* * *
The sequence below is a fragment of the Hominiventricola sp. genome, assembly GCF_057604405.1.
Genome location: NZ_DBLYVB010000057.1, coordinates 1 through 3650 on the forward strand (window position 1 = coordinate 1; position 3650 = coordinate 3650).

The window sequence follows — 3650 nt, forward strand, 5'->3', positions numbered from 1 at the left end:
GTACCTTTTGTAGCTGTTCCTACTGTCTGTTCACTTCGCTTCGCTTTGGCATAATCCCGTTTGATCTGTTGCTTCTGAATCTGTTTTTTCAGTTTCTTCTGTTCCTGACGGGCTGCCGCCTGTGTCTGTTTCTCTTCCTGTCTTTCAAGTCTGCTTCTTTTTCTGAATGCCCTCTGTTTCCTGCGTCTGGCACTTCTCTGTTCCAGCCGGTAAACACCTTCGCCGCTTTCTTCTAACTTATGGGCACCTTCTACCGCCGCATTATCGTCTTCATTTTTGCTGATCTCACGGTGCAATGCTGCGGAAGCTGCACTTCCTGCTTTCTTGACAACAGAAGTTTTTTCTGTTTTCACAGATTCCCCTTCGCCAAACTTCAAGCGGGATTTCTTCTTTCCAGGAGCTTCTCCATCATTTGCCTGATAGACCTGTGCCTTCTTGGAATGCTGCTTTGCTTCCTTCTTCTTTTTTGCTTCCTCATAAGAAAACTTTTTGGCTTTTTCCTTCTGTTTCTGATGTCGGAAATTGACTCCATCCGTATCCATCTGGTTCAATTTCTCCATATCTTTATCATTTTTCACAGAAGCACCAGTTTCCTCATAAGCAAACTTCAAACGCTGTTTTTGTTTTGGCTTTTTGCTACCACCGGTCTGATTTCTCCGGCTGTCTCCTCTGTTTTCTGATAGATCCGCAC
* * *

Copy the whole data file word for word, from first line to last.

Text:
The sequence below is a fragment of the Hominiventricola sp. genome, assembly GCF_057604405.1.
Genome location: NZ_DBLYVB010000057.1, coordinates 1 through 3650 on the forward strand (window position 1 = coordinate 1; position 3650 = coordinate 3650).

The window sequence follows — 3650 nt, forward strand, 5'->3', positions numbered from 1 at the left end:
GTACCTTTTGTAGCTGTTCCTACTGTCTGTTCACTTCGCTTCGCTTTGGCATAATCCCGTTTGATCTGTTGCTTCTGAATCTGTTTTTTCAGTTTCTTCTGTTCCTGACGGGCTGCCGCCTGTGTCTGTTTCTCTTCCTGTCTTTCAAGTCTGCTTCTTTTTCTGAATGCCCTCTGTTTCCTGCGTCTGGCACTTCTCTGTTCCAGCCGGTAAACACCTTCGCCGCTTTCTTCTAACTTATGGGCACCTTCTACCGCCGCATTATCGTCTTCATTTTTGCTGATCTCACGGTGCAATGCTGCGGAAGCTGCACTTCCTGCTTTCTTGACAACAGAAGTTTTTTCTGTTTTCACAGATTCCCCTTCGCCAAACTTCAAGCGGGATTTCTTCTTTCCAGGAGCTTCTCCATCATTTGCCTGATAGACCTGTGCCTTCTTGGAATGCTGCTTTGCTTCCTTCTTCTTTTTTGCTTCCTCATAAGAAAACTTTTTGGCTTTTTCCTTCTGTTTCTGATGTCGGAAATTGACTCCATCCGTATCCATCTGGTTCAATTTCTCCATATCTTTATCATTTTTCACAGAAGCACCAGTTTCCTCATAAGCAAACTTCAAACGCTGTTTTTGTTTTGGCTTTTTGCTACCACCGGTCTGATTTCTCCGGCTGTCTCCTCTGTTTTCTGATAGATCCGCAC